• The loss of wealth associated with the slump in share markets and softening house prices.

Against this, several considerations still suggest that Australia should fare better than the US, Europe and Japan and that any recession should be mild: the high level of the terms of trade is still providing a strong boost to national income; there is still a big pipeline of unfinished infrastructure projects; there is still plenty of scope to cut interest rates; the collapse in the A$ is providing an excellent buffer against the global slump; and fiscal policy is now being eased. In terms of the latter, the Government’s A$10.4 billion (or 1% of GDP) stimulus package is to be welcomed. Australia’s strong budget surpluses and zero public debt leave the nation in a strong position to provide further fiscal stimulus.

Nevertheless, it looks like growth over the year ahead could decline to 1%, with the possibility of negative growth in the December and March quarters and unemployment likely to rise above 6% over the next 12 months. The RBA is likely to cut the cash rate by another 0.5% by year-end and by mid next year it is likely to be around 4.5%.

Australian shares
– Australian shares are now extremely cheap trading on a 9.7 times forward PE and nearly 40% below the level suggested by profits in the chart below. While profits are likely to fall in the year ahead, they are unlikely to fall 40%.

Source: Thomson Financial, AMP Capital Investors

This would suggest that while the ride will remain rough as the economic downturn continues to unfold, there is significant scope for the Australian share market to recover once the current global panic subsides.

The A$ – The A$ normally goes up during times of strong global growth and down when global growth is poor (like now). With global growth collapsing, the tide has gone out for the A$ in a cyclical sense. As such, further weakness cannot be ruled out over the next six months or so. Later next year though as global growth recovers, a resumption of A$ strength is likely.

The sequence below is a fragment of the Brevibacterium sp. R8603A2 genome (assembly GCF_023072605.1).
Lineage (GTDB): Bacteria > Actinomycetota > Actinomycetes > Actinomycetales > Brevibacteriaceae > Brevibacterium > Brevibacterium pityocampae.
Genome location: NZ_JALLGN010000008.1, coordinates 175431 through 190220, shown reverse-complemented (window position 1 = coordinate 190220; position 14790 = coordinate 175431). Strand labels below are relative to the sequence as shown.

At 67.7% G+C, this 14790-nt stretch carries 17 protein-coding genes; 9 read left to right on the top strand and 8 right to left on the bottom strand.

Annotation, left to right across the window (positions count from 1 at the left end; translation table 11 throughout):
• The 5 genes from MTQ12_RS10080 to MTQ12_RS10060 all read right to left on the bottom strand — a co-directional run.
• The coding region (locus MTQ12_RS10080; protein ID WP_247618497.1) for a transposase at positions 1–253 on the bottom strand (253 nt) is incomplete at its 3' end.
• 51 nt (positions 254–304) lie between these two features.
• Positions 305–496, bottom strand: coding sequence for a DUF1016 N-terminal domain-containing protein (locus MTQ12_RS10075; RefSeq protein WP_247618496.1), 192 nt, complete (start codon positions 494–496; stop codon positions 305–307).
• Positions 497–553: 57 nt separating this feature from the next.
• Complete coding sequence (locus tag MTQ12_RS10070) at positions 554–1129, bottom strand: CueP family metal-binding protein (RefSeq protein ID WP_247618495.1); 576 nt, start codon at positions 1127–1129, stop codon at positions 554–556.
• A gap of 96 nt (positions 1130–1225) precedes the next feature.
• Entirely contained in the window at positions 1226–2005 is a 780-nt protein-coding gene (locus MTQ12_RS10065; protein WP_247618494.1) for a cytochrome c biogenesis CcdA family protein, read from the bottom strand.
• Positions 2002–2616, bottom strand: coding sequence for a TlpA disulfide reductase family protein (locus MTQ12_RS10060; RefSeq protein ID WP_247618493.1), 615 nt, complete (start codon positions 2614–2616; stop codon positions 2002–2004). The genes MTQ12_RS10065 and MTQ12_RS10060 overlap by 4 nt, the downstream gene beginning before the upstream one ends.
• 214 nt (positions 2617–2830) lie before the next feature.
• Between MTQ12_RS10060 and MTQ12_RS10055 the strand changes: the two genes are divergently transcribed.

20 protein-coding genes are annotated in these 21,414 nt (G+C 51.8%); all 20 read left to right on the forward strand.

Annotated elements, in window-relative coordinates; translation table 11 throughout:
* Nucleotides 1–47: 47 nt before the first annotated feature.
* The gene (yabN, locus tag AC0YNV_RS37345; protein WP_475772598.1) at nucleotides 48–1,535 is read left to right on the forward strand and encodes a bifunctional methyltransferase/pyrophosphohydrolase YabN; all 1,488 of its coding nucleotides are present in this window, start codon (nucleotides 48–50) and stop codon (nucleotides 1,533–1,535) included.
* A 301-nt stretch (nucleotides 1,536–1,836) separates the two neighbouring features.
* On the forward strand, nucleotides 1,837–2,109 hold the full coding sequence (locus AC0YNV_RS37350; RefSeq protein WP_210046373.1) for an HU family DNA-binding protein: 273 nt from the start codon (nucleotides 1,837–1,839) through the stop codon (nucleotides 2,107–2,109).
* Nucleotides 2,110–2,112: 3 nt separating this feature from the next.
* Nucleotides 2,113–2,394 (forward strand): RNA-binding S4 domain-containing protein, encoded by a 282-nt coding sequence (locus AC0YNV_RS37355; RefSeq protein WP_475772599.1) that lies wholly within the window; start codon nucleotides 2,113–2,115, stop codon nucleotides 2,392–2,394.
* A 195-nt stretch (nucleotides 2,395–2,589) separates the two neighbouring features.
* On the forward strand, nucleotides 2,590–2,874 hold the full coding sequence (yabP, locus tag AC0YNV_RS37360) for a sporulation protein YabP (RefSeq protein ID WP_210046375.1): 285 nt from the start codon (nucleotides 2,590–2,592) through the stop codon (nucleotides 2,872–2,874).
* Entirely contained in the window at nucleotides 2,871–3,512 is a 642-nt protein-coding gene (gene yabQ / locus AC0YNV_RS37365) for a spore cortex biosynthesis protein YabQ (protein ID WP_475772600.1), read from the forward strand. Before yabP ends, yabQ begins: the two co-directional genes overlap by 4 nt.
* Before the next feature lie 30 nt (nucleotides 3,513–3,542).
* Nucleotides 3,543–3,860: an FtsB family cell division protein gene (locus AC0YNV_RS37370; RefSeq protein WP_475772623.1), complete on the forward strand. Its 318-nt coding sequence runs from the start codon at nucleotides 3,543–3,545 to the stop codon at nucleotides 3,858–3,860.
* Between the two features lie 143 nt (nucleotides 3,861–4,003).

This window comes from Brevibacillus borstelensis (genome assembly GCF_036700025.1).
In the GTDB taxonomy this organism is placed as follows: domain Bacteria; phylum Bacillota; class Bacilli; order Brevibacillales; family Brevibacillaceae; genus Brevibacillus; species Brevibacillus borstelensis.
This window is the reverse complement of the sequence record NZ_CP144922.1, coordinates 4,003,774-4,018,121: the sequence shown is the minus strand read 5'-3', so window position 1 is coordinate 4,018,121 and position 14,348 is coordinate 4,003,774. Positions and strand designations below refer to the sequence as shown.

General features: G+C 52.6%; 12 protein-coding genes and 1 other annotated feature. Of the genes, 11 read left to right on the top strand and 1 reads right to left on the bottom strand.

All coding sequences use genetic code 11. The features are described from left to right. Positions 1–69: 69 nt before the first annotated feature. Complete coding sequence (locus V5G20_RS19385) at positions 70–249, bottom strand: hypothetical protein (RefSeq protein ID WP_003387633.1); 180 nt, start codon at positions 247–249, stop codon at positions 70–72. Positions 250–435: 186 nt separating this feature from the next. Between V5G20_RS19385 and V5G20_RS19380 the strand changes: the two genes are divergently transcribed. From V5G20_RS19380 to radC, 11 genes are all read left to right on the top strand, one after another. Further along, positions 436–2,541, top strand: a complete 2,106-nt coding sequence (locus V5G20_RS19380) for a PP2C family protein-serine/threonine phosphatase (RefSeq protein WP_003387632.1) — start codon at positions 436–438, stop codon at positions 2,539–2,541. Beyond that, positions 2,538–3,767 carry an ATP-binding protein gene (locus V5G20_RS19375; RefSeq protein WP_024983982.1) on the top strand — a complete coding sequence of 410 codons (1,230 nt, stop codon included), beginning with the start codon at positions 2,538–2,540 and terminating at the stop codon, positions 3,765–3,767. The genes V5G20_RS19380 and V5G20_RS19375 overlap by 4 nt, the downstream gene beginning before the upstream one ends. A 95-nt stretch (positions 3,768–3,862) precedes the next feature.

House prices – Falling interest rates and increased first home buyer grants are great news for home owners and home buyers. However, over the next six months they are likely to be more than offset by the negative impact of rising unemployment. As such, with Australian house prices running about 20% overvalued, we remain of the view that house prices will fall by 10% or so over the year ahead.

Dr Shane Oliver
Head of Investment Strategy and Chief Economist
AMP Capital Investors

Important note: While every care has been taken in the preparation of this document, AMP Capital Investors Limited (ABN 59 001 777 591) (AFSL 232497) makes no representation or warranty as to the accuracy or completeness of any statement in it including, without limitation, any forecasts. Past performance is not a reliable indicator of future performance. This document has been prepared for the purpose of providing general information, without taking account of any particular investor’s objectives, financial situation or needs. An investor should, before making any investment decisions, consider the appropriateness of the information in this document, and seek professional advice, having regard to the investor’s objectives, financial situation and needs. This document is solely for the use of the party to whom it is provided.

Back to front page